Finding Hope and Faith through Fire
Every October, the pink ribbons come out in full force in support of Breast Cancer Awareness Month. Yet, in the conversations during the month, one aspect of the disease is often overlooked. “Breast Cancer Awareness Month automatically makes people think about prevention, early detection and the physical struggles of cancer,” says Beth Wilmes, Executive Director of Faith Through Fire. “What takes a back seat is the mental health of the 3.8 million breast cancer survivors, when we know that cancer is just as much an emotional battle as a physical one.”
Faith Through Fire, whose purpose is to help individuals heal from the trauma of breast cancer and improve their quality of life during and after treatment, was founded by Wilmes after her own battle with breast cancer at the age of 35. “It was not something I was expecting at that point in my life – I had three small children – and I experienced all of it: a double mastectomy, chemotherapy, radiation,” she says. “We made the best of it, but I was surprised at the level of fear and anxiety and how little my emotional health was addressed in my medical care plan. It’s sort of like being dropped into a warzone without any gear.”
Wilmes says the mental battle can continue long after treatment and into remission. “You think to yourself that if you are able to beat the cancer, everything will be okay and you’ll return to life as normal. But about the one-year mark, you realize that the person you were before doesn’t exist and you begin to search for who you are now.”
Resisting her desire for complete self-reliance, Wilmes realized that it was only by opening up to the help and support of others that she was able to navigate her experience and thrive despite it. “But I had to do the work and seek out the resources I needed.”
Faith Through Fire, says Wilmes, aims to provide the resources survivors need to live with hope, from the day of diagnosis through survivorship. YouthBridge was recently introduced to the organization through a passionate donor “who believes in our potential,” she says. “It was an incredibly refreshing experience to meet with YouthBridge; they got our vision right away.”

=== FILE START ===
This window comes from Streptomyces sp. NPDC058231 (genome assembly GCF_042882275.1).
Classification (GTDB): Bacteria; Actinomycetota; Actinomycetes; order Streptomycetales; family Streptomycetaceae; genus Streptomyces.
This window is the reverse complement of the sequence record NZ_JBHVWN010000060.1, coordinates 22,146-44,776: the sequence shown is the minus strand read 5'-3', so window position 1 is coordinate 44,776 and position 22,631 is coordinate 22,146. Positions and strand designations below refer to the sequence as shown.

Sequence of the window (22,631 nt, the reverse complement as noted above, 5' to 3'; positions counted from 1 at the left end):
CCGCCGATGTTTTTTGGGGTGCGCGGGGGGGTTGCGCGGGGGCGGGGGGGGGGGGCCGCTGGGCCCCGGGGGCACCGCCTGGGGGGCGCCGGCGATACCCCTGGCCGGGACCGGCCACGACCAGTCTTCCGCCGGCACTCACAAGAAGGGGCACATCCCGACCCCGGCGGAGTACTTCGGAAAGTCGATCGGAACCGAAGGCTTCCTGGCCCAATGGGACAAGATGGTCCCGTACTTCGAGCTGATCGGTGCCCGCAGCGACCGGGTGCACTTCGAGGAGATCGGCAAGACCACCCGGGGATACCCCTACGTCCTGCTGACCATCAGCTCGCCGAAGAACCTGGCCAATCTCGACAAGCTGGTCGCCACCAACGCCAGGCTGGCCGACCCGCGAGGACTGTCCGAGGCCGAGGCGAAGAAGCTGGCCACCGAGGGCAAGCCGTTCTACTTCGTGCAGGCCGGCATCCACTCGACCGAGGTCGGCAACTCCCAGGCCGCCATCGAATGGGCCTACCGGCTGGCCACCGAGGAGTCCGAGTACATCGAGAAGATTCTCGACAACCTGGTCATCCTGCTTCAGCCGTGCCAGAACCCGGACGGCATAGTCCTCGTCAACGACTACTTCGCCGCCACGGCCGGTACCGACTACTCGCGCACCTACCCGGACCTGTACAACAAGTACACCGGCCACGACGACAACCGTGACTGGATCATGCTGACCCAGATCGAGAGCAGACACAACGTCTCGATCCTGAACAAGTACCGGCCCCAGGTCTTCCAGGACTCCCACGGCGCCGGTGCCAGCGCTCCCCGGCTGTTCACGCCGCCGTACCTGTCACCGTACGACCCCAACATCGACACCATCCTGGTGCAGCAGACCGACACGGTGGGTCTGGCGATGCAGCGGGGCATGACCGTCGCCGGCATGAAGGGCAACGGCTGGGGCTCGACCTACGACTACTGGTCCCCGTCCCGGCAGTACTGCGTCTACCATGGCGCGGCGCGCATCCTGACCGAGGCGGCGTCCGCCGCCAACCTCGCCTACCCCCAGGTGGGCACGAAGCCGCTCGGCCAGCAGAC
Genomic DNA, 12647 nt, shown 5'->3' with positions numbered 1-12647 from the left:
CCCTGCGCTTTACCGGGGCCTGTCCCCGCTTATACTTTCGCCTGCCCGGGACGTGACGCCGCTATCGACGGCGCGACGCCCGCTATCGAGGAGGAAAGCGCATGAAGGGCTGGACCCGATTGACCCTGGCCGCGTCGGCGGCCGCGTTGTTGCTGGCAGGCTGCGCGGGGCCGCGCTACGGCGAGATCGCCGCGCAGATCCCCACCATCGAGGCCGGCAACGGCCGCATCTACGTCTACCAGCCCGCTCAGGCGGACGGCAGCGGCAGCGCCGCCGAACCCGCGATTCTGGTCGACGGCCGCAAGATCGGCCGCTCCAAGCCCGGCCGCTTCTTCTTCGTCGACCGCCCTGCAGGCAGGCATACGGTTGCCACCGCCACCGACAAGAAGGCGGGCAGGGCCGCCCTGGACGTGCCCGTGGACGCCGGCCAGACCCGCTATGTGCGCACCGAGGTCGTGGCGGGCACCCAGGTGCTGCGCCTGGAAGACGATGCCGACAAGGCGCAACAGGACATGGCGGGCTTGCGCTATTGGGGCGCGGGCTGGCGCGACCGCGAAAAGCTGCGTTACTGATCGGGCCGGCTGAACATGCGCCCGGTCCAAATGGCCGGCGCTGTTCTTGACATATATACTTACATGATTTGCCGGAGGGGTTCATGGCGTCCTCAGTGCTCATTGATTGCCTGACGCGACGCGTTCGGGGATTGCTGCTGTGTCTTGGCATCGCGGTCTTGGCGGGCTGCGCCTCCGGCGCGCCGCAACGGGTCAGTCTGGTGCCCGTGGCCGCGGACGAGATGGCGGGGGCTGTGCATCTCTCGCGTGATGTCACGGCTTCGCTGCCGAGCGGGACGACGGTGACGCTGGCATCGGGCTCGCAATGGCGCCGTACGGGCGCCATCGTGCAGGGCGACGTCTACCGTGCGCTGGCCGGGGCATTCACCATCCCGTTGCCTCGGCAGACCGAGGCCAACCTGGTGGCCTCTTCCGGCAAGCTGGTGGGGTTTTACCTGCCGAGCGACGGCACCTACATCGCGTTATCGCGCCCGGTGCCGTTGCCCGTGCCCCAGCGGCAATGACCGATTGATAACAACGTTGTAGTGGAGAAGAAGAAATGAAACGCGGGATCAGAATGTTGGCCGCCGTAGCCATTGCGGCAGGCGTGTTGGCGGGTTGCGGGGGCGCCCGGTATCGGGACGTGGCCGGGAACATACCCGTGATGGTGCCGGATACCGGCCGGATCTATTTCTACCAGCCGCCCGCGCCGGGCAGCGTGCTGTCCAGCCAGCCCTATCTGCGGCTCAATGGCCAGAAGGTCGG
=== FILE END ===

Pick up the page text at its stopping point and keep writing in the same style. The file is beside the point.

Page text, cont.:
As a founder, Wilmes says she was delighted to find an ally that shares her view on the importance of flexibility, collaboration and innovation in a nonprofit. YouthBridge has committed to helping identify opportunities for Faith Through Fire in the community and among donor clients, and “Barbara has been a great sounding board for strategic moves we are considering.”
In its first five years, Faith Through Fire has offered a number of programs and resources, including a podcast, hosted by Wilmes and Faith Through Fire Vice President Sarah Hall, also a young survivor, in which the two talk candidly about their experiences. It also recently opened a Respite House at Innsbrook Resort in Warren County, Missouri. But what has been its most impactful effort, says Wilmes, is its Fortify Peer Mentorship Program. “This has become a central focus for us and may be the best way to funnel all of our other resources in the future,” she says.
Through the program, newly diagnosed breast cancer patients are paired up with survivors in remission who are close in age and had been in the same stage of cancer. The communications are first by text messages, but may develop into phone calls and friendships. “Some going through cancer treatment are not capable of developing new relationships – it becomes one more burden – so we take our cues from mentees on what support they need and how much of it,” says Wilmes.
“Mostly, it’s about feeling connected to someone who gets it, who’s heard the same discouraging news and feared for their life. It’s also about providing a safe space and assuring patients that everything they’re feeling is normal and they can make it through it all, as well.”
If you would like to donate or have any questions about this organization, please contact Allison McDonald.